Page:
Since it was discovered in 1922, countless tourists have visited the famed tomb of King Tutankhamun, taking their toll on its historical treasures.
Now, a nine-year conservation project has concluded, returning the tomb to its former glory – and making some intriguing discoveries along the way.
Researchers had feared that moisture and carbon dioxide from tourists’ breath was causing brown spots of microbial growth to spread on the surface of paintings in the burial chamber.
Abrasions and scratches were also accumulating in places where visitors and film crews had access to the small space.
To address the spots and create a sustainable plan for the future of the tomb, the LA-based Getty Conservation Institute and Egypt’s Ministry of Antiquities embarked on a conservation collaboration that ended last week.
‘Spots no longer a threat’
King of ancient Egypt at 9, Tutankhamun reigned until his unexpected death at 19, from around 1333 B.C. until around 1323 B.C. His tomb, in the Valley of Kings across the Nile River from Luxor, is famous for having been discovered relatively intact, and for containing thousands of impressive artifacts.
Today, the tomb still contains the mummy of Tut himself, a quartzite sarcophagus, wooden outermost coffin and wall paintings depicting his life and death.
The conservators investigated whether the brown growths were multiplying, active or a danger to the illustrious paintings.
Comparing photographs taken in the 1920s with the current condition of the paintings showed there was no change in the spots. Scientific investigation then concluded that the growths were dead and have fused to the paint layer.
“There is no way we could safely remove them,” said Lori Wong, who worked on the project. “They are no longer a threat to the tomb and probably grew thousands of years ago, soon after the paintings were actually created.”
Clues point to a hasty burial
Early in the restoration work the conservators also found clues that contribute to the hypothesis that Tutankhamun’s death was relatively unexpected, and the tomb was not intended for him. According to Wong, ancient Egyptians likely took a tomb that was already under construction and prepared it for burial – quickly.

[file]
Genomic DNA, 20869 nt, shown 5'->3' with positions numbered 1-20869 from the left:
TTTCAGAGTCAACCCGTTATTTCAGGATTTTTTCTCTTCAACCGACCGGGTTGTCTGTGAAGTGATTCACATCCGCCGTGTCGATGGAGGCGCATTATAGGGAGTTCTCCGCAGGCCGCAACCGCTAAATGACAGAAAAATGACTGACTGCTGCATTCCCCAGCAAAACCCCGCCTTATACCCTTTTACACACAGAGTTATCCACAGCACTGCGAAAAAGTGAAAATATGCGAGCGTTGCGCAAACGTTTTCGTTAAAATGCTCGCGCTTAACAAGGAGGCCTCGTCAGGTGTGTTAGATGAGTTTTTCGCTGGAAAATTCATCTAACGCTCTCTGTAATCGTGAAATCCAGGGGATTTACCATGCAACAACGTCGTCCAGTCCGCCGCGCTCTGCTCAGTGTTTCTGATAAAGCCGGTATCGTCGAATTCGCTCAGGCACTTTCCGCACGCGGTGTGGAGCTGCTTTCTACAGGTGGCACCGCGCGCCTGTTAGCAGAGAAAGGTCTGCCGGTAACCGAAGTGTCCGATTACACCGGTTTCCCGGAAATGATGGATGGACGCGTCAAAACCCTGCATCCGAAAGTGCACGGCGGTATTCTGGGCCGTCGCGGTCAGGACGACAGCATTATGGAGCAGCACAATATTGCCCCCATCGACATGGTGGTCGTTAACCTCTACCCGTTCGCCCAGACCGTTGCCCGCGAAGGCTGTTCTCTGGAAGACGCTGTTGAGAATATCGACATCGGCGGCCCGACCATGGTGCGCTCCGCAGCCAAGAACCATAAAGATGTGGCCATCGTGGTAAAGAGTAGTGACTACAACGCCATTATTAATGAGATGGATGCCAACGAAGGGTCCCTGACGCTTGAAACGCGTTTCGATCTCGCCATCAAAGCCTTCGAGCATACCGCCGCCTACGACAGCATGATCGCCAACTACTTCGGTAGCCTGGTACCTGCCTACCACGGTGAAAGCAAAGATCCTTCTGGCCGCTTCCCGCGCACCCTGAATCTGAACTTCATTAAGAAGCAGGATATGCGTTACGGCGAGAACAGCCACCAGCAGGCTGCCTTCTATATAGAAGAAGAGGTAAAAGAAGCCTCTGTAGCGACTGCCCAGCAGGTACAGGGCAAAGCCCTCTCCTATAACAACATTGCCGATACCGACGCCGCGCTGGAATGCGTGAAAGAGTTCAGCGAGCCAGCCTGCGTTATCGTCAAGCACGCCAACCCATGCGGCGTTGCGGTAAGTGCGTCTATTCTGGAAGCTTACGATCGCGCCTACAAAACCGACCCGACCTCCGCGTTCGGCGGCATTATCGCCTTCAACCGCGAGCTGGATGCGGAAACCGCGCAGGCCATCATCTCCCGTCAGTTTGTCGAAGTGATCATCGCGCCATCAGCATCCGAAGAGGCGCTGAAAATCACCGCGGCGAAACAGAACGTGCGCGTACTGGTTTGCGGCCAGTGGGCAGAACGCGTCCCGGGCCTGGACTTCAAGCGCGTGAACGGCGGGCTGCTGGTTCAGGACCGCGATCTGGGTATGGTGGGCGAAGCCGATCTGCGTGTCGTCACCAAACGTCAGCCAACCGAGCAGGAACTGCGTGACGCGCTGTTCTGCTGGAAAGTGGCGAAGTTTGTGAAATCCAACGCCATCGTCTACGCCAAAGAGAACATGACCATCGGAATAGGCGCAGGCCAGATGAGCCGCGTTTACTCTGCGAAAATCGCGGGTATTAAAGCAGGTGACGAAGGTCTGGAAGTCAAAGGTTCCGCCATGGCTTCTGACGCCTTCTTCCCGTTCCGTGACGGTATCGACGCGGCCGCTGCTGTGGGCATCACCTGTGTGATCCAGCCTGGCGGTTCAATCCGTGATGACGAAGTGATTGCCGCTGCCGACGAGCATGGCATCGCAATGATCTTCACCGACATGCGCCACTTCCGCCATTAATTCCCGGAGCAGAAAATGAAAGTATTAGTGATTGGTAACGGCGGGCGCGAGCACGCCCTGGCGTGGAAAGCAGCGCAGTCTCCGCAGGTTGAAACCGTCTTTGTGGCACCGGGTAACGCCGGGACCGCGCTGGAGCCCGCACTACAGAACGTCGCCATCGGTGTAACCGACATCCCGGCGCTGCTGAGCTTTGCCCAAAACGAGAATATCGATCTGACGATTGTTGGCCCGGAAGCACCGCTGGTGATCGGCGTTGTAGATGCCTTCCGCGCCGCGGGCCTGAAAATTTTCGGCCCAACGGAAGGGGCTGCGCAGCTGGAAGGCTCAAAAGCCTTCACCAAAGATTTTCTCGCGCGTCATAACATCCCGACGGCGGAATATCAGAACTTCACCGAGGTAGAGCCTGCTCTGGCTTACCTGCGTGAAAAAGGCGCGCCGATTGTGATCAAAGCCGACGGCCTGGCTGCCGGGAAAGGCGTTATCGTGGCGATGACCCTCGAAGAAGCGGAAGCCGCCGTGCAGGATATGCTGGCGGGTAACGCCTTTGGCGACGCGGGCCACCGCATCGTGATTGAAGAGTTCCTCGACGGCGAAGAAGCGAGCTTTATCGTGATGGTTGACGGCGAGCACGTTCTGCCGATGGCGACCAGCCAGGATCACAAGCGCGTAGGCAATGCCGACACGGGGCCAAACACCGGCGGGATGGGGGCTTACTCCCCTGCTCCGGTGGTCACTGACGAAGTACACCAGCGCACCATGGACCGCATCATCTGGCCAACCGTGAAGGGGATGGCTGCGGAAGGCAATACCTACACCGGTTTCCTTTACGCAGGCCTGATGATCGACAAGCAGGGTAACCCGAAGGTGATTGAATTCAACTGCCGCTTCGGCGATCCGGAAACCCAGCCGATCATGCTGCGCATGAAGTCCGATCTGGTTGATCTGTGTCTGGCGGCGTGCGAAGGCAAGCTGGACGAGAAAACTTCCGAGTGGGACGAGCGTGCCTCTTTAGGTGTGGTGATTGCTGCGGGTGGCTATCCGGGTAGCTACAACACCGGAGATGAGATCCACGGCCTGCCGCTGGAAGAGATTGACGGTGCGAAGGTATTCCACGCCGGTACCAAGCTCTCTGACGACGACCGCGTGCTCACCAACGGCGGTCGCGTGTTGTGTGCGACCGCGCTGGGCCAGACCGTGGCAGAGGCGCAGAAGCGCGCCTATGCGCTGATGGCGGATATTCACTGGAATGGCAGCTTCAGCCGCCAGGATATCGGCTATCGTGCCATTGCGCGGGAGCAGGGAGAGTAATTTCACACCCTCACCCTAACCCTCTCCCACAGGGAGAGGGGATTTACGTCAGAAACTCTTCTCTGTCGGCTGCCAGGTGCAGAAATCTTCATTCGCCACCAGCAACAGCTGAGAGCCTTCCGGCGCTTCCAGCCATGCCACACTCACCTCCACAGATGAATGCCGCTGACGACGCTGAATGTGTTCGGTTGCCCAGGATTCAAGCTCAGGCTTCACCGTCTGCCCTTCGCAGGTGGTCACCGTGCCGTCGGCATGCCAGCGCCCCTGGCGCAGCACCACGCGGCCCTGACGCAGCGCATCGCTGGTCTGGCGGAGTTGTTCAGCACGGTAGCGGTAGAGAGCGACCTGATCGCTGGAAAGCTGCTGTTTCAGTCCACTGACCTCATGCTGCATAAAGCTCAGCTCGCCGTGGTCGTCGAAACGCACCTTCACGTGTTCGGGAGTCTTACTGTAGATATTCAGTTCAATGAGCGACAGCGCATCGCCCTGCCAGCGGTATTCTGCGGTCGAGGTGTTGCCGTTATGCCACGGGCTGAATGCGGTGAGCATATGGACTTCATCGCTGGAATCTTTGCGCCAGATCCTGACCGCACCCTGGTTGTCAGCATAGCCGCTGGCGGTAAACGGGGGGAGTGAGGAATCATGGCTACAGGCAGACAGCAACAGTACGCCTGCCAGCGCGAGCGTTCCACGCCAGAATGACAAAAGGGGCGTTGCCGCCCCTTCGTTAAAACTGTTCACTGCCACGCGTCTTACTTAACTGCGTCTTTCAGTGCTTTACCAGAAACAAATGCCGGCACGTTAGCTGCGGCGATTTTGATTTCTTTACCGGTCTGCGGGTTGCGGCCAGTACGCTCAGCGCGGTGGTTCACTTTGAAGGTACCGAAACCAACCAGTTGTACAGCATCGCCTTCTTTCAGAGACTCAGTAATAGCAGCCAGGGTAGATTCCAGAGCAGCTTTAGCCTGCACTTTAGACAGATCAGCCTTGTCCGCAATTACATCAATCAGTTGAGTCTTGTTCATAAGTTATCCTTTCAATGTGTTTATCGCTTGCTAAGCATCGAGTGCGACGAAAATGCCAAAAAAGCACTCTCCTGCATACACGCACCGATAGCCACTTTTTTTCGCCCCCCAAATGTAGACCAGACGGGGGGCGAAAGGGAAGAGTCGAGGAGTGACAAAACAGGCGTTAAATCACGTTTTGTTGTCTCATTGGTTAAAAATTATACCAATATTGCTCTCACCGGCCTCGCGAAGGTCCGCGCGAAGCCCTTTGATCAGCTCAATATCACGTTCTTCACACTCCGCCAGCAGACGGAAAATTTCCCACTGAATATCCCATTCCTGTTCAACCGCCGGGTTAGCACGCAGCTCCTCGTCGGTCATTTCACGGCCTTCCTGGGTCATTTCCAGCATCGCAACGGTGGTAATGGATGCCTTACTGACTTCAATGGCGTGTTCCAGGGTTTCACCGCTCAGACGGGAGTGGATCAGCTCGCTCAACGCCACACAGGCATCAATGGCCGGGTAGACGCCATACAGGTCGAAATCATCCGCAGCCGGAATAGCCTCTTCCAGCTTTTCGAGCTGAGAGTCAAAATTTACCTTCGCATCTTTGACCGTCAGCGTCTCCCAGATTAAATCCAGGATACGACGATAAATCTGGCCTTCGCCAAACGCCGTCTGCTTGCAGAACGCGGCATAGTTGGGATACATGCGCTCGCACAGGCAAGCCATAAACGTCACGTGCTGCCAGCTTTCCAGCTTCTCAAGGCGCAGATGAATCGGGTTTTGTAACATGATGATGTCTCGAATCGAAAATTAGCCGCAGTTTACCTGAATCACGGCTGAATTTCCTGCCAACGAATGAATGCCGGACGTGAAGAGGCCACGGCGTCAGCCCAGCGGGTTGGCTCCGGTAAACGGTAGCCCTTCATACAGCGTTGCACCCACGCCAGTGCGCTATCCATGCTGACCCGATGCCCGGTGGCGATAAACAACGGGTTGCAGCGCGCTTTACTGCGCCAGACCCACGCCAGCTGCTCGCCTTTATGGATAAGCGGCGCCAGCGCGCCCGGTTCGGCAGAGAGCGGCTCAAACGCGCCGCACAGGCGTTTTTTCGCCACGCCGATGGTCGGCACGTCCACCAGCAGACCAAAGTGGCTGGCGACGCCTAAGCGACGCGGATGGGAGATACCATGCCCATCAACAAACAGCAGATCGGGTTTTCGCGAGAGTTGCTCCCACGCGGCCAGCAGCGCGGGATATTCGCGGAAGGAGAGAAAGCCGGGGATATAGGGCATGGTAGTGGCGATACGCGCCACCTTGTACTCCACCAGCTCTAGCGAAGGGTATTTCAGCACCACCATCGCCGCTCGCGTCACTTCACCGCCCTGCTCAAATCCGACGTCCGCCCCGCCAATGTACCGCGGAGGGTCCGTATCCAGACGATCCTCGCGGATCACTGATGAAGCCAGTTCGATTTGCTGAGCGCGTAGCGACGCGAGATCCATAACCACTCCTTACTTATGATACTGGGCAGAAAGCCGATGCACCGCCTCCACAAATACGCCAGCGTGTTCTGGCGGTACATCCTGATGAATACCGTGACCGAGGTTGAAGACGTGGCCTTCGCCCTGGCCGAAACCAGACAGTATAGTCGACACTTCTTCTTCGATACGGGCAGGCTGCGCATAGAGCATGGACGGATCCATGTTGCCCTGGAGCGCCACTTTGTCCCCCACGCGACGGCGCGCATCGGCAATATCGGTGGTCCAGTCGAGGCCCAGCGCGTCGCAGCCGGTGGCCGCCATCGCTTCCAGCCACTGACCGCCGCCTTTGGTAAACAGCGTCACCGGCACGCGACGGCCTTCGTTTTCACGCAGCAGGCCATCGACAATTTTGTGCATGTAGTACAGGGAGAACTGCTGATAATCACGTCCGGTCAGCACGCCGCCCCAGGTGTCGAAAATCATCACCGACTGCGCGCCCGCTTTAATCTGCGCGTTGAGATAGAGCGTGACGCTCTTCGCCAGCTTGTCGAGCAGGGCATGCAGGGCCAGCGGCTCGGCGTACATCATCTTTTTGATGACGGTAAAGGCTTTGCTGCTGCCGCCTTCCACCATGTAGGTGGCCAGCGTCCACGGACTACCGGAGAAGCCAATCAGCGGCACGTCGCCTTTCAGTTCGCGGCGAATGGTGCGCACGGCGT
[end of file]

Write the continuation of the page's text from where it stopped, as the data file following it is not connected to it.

As Tut’s tomb is the only Egyptian tomb to suffer from brown spots, there is a possibility that the ancient King’s burial was unusually rushed. It could be that the paint was not dry when the tomb was sealed.
In addition, the space is small and the burial chamber, the most important area in the tomb, is the only chamber that is painted, which is unusual for esteemed Egyptian Kings.
It had been assumed that each wall of the burial chamber would have had the same number of paint layers, but the team found that was not the case. “There is an entire layer missing from one wall that is present on the other three walls,” Wong explained, detailing a further possible sign of haste.
Inbred and sickly?
Contrary to the opulence of Tutankhamun’s burial place, his death may have been more routine. Although the cause of death remains uncertain, a study published in the Journal of the American Medical Association in 2010 concluded that the King most likely died of malaria, following an infection in his leg.
In 2014, CT scans stitched together to create a “virtual autopsy” shed further light on the pharaoh’s physical condition. They created the first life-size image of Tutankhamun, which showed the ancient King’s left foot was severely deformed. The angle suggests a club foot, which may indicate a rare bone disorder.
Researchers think that this poor health could be attributed to inbreeding because genetic analysis shows that Tutankhamun’s parents were likely siblings.
Conserved for the future
An exact, full-sized replica of Tutankhamun’s tomb was built in Egypt in 2014, but to ensure the real one can remain open as an attraction, the conservators took measures to counter tourist damage. A new viewing platform has been installed, as well as improved walkways, signs, lights, and an air filtration system to combat sweaty visitors and the dust they bring in on their shoes.
“There has to be a high level of good management, maintenance, and care of the tomb in the future,” said Neville Agnew, the project’s leader. “It’s still being used for visitors and benefiting educationally and financially, the Egyptians and the world community.”